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Maartje Cathelijne de Jong, Raymond van Ee; Perceptual memory influences both continuous and intermittent ambiguous perception, but in opposite ways. Journal of Vision 2009;9(8):273. doi: https://doi.org/10.1167/9.8.273.
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© ARVO (1962-2015); The Authors (2016-present)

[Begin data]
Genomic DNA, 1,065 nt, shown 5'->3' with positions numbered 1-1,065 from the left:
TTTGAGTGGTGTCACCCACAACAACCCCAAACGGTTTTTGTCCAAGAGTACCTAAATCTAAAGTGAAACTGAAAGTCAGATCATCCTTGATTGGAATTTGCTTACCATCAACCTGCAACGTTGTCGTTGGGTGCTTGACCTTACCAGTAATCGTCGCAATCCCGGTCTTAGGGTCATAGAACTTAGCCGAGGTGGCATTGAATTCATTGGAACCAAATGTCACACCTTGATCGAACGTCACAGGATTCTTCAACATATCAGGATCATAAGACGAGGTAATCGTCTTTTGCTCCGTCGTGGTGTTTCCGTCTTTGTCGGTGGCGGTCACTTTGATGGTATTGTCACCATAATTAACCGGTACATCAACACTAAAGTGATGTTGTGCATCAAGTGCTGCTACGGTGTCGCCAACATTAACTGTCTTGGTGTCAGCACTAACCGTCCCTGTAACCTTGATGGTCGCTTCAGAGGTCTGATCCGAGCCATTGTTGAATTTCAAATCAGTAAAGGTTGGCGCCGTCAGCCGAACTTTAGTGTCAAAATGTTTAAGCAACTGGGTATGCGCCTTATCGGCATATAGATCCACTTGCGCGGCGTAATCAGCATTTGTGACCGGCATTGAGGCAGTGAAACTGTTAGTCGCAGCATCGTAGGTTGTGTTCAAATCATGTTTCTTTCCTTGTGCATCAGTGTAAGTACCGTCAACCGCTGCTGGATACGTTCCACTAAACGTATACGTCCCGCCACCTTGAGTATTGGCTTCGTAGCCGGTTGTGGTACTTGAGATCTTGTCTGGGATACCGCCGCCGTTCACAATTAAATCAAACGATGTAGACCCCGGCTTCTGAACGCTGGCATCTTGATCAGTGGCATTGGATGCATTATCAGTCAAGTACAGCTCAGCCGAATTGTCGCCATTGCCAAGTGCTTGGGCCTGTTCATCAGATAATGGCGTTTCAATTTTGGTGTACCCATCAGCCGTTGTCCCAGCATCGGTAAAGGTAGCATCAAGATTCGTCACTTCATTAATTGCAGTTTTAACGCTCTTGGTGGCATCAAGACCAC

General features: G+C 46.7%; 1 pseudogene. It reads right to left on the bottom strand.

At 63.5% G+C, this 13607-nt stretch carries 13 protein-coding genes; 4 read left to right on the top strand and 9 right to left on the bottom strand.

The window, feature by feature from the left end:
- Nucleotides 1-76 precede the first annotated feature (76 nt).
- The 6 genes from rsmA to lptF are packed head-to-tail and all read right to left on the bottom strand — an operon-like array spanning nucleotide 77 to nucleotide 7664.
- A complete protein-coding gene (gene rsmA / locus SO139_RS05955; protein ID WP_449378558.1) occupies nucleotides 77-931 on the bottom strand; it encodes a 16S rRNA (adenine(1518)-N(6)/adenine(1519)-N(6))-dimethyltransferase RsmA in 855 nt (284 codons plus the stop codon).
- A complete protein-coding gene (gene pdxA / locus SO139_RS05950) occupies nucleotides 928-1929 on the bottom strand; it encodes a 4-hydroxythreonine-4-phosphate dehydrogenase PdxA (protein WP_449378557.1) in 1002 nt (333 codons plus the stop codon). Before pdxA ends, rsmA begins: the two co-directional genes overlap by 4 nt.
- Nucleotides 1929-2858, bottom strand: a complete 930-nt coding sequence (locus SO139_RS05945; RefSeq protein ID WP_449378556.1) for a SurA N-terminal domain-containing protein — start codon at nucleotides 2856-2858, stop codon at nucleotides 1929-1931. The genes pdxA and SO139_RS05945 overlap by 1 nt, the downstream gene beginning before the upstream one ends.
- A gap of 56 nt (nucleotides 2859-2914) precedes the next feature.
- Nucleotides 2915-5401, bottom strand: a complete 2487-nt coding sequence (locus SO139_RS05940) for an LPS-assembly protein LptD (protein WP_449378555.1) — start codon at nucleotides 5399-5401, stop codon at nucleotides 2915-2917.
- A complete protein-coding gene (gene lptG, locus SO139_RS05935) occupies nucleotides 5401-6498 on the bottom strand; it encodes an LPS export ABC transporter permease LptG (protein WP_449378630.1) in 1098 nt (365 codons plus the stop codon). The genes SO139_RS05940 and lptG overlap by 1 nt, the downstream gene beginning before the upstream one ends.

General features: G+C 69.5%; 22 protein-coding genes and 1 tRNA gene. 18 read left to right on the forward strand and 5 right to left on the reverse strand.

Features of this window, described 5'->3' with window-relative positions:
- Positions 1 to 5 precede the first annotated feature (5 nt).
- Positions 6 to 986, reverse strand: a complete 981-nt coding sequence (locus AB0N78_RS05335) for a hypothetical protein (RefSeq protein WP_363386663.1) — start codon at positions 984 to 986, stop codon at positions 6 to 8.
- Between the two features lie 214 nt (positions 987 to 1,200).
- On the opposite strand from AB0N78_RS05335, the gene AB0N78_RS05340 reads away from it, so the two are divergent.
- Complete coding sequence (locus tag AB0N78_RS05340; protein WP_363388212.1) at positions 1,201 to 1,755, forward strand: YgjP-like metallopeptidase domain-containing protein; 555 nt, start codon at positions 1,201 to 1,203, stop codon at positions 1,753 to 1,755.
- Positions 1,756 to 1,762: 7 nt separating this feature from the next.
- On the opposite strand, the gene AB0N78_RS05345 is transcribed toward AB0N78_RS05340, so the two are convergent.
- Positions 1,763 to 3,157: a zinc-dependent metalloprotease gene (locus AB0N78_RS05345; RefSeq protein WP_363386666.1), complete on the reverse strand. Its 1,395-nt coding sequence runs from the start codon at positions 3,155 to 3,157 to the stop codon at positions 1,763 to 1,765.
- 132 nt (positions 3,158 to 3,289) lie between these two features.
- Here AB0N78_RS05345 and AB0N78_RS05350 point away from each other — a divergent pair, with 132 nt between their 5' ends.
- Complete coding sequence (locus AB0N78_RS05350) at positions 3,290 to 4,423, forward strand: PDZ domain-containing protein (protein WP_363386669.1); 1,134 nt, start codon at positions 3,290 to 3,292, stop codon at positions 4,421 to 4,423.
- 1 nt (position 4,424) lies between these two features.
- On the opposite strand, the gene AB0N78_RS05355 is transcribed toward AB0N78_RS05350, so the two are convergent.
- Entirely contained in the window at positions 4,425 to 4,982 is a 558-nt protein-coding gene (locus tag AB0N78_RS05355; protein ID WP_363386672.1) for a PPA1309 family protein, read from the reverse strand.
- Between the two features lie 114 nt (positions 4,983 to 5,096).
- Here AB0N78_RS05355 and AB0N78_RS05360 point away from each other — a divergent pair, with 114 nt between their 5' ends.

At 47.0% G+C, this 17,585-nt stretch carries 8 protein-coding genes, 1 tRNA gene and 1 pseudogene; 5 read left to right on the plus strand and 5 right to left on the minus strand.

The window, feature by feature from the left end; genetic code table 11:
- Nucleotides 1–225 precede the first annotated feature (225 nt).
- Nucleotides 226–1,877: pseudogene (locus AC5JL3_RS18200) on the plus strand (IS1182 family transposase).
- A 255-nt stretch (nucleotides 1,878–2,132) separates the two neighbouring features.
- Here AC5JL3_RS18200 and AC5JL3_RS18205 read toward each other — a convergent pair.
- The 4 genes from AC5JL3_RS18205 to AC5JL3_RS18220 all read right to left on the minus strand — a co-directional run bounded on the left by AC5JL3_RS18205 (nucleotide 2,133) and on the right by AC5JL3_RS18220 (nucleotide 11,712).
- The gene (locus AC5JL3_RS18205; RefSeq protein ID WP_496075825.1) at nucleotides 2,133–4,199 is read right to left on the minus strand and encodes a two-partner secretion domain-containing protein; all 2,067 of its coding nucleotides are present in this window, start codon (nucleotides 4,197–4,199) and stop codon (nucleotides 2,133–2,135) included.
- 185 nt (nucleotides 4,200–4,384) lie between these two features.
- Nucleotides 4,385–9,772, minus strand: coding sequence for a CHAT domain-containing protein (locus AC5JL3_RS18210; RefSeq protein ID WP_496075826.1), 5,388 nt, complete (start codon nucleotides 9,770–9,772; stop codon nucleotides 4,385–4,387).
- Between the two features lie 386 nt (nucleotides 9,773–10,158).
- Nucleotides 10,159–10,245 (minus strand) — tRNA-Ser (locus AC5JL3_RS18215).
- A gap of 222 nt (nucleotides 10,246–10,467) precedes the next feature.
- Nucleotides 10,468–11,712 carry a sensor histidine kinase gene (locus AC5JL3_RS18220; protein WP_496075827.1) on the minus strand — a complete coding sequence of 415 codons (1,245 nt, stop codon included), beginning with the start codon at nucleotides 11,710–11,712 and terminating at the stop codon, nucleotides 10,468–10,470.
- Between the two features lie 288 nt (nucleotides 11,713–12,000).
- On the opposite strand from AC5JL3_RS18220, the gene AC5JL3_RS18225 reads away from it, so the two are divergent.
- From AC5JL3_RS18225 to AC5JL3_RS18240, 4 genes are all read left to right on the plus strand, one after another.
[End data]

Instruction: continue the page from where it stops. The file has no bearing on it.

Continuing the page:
When observers view an ambiguous stimulus that is continuously presented their percept changes without any change in the stimulus itself. These perceptual alternations appear to occur in a stochastic, i.e. memory-less, manner. However, when short presentations of an ambiguous stimulus are interleaved with blank periods observers tend to see the same percept for many consecutive presentations. This suggests that perceptual memory influences intermittent ambiguous perception but not continuous ambiguous perception. We investigated this apparent inconsistency. We tested whether perceptual memory, built up during intermittent viewing of ambiguous stimuli, influences subsequent continuous viewing of those stimuli. Interestingly, we find that during continuous viewing the durations of the memorized percept are much shorter than the durations of the opposite percept. This reveals a direct link between continuous and intermittent ambiguous perception: the percept that dominated during intermittent viewing is inhibited during continuous viewing. We conclude that continuous viewing of ambiguous stimuli is not a memory-less process.
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